Almost no one, it turns out, according to the latest survey results released by the highly respected NORC, an independent research arm of the University of Chicago. Across party lines, across branches of government, the numbers are falling. Among the three branches of government, the Supreme Court (whose members, I’m willing to wager, most people could not name, let alone recognize) is the most trusted branch, with 23 percent of Americans expressing a great deal of confidence, compared to 11 percent in the executive branch and 5 percent in Congress.
Ironically, in a democracy, where the military reports to civilian leadership, the military is more trusted than its commander in chief or its oversight committee.
Is this healthy for a democracy? The obvious answer is no.
How is it that “government” has become an alien institution distrusted by most Americans? Government is us, plain and simple. It’s the people we choose in a democratic process to represent and lead us. Sure, sometimes your candidate wins and sometimes she loses, but that’s the way free and fair elections work. It’s not a reason to throw the bath water out with the baby.
What the numbers clearly illustrate is that the non-democratic branches of our government — the military and the Supreme Court — are more trusted than those for which we vote. And what that suggests is that distrust of politics, of our political democracy, runs deep. Too deep.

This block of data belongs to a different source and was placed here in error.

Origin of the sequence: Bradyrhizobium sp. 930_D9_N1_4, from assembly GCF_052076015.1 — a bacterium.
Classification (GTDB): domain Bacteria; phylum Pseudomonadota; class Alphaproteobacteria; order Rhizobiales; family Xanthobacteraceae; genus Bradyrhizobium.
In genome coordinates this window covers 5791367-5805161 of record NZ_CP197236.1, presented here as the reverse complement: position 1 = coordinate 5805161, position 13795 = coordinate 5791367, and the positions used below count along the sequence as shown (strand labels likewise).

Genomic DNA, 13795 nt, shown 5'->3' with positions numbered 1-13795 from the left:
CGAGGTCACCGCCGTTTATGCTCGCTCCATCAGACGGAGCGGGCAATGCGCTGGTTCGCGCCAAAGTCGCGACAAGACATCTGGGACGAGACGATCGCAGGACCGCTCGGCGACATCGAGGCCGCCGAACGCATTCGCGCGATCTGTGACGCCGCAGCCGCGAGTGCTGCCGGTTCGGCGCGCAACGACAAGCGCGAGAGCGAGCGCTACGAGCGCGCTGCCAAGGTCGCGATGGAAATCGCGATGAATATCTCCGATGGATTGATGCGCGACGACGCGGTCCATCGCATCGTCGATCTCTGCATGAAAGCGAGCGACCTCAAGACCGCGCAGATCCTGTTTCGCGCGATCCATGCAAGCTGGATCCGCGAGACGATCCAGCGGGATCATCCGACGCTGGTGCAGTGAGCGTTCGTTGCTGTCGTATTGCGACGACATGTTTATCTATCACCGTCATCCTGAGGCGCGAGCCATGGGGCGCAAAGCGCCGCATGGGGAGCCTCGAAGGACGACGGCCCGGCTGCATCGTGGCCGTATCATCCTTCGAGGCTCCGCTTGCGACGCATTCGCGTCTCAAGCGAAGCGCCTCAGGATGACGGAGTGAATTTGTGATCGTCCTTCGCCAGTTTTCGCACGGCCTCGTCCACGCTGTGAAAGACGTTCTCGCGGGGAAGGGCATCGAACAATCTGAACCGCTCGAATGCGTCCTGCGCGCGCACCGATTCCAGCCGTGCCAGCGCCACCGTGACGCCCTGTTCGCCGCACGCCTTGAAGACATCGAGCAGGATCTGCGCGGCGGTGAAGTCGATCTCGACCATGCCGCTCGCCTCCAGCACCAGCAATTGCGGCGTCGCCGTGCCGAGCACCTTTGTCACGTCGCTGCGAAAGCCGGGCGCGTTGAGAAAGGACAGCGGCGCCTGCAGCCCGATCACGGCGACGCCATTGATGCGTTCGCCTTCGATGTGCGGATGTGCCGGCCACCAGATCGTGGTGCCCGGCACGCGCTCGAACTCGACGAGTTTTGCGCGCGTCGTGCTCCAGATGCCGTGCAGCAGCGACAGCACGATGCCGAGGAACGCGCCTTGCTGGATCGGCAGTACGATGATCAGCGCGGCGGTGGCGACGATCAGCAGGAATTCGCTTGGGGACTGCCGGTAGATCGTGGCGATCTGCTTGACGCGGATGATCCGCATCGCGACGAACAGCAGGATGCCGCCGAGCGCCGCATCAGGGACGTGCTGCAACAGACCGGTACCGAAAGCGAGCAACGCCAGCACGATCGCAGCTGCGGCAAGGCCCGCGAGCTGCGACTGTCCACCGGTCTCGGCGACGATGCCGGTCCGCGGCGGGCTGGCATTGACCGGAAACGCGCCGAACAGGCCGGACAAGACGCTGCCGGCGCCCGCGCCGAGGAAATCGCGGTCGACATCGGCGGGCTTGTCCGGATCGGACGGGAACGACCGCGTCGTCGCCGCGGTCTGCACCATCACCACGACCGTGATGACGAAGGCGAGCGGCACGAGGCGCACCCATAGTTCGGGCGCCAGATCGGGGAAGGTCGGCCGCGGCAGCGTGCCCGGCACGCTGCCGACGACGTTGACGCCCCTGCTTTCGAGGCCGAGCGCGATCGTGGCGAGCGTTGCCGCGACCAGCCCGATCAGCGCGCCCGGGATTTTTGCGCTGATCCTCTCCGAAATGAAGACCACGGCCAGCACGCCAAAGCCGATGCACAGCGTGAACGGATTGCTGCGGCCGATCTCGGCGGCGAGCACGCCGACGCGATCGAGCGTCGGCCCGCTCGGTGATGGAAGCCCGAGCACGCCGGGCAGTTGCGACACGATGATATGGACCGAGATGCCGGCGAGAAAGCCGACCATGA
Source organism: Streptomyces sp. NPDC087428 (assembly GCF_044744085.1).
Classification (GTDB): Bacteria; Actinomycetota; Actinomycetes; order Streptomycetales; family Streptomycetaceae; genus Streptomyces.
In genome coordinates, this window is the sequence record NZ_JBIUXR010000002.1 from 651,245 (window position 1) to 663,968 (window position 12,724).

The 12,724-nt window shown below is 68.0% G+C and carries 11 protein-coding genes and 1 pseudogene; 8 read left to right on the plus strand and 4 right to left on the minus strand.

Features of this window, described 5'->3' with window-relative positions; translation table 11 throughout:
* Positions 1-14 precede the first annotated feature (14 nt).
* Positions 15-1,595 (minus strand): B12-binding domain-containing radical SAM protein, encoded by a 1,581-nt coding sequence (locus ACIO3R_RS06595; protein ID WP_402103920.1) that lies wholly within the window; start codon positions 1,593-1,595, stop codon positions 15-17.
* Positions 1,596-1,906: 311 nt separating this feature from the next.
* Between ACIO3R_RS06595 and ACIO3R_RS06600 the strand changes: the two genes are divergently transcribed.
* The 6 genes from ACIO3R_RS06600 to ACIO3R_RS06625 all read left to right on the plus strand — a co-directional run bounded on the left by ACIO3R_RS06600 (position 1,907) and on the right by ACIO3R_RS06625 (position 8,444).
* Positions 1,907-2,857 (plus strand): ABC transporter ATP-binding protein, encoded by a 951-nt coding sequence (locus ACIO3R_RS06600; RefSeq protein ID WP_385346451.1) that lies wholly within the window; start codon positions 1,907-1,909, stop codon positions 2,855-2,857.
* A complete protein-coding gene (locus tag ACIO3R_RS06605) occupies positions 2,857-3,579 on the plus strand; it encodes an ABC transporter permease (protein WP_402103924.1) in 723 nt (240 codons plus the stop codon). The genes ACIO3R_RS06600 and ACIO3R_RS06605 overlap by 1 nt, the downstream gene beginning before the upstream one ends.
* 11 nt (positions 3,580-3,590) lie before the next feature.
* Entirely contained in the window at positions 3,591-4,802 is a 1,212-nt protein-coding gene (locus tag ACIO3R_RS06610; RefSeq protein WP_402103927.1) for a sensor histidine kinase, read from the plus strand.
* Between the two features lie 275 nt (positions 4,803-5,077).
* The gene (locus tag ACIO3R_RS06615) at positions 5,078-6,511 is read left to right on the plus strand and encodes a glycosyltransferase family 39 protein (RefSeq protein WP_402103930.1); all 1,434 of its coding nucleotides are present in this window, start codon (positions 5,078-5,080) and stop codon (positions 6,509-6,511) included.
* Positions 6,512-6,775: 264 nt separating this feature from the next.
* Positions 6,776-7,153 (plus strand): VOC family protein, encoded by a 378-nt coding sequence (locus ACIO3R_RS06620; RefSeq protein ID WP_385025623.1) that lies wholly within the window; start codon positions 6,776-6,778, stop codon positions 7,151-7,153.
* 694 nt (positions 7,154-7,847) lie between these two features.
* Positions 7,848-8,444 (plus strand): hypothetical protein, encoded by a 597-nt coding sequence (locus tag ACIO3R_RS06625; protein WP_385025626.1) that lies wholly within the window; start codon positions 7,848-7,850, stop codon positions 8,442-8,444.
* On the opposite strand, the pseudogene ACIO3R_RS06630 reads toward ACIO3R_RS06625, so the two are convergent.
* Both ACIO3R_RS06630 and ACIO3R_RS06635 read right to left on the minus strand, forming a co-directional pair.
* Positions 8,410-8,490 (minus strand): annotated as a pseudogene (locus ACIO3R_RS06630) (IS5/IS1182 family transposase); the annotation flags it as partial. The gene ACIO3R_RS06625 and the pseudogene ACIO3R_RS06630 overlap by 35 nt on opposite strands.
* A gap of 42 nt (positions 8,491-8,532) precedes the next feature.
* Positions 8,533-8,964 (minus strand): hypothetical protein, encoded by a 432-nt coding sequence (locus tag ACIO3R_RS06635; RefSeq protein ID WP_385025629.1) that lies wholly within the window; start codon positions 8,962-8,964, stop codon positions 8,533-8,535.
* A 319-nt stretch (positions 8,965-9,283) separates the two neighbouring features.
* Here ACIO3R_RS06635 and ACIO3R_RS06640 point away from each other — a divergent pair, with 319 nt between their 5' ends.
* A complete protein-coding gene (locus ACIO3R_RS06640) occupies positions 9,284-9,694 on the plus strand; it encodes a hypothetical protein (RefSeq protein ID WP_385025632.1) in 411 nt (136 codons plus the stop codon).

Every night on the news, we hear of this scandal or that, of officials taking money or violating rights or placing themselves above the law. The good things done by government — the hot breakfasts for children, improvements in education, cleaner air — don’t make the news not because they’re unimportant but because everyone knows that “if it bleeds it leads.” There’s always enough bad news to crowd out the accomplishments, big and small, that do help people lead better lives.
So, yes, the media (which isn’t much liked either) plainly feeds distrust. But the media gives us what we want: If Americans wanted to hear people talk to each other rather than scream at each other, we’d have more of it. Screaming know-nothings with more cleavage than judgment aren’t the fault of the networks. That’s us, too, voting with our remotes.
There was a time, not so long ago, when the “best and the brightest” looked to a position in government to use their talents. At least among the students I’ve been teaching, that is no longer true. And how can you blame them? For far less than they make in the private sector, they can have their personal lives destroyed and their reputations covered in mud, in debt to lawyers which young people in government didn’t used to need.
I don’t care which side you’re on: This pattern of mutual selfdestruction is bad for us. It is our government we are destroying, rendering impotent, rewarding for the kind of childish bad behavior we would never tolerate in our children.
There are no easy solutions. But this much is clear. Change will not come from Washington. Civil debate won’t start there.
What’s wrong with government ultimately comes back to us. Unlike so many people in the world, we hold the levers of change in our hands — and I don’t just mean dollar bills — if only we have the will and the courage to join the fray. I hate politics, people tell me all the time. I know. So do I. I hate yelling at people with whom I just disagree. I hate looking at lists of candidates, none of whom stir my hopes. But we can’t wait for someone else to set us straight. Government is us, plain and simple, and it is our job to help restore trust, respect and dignity.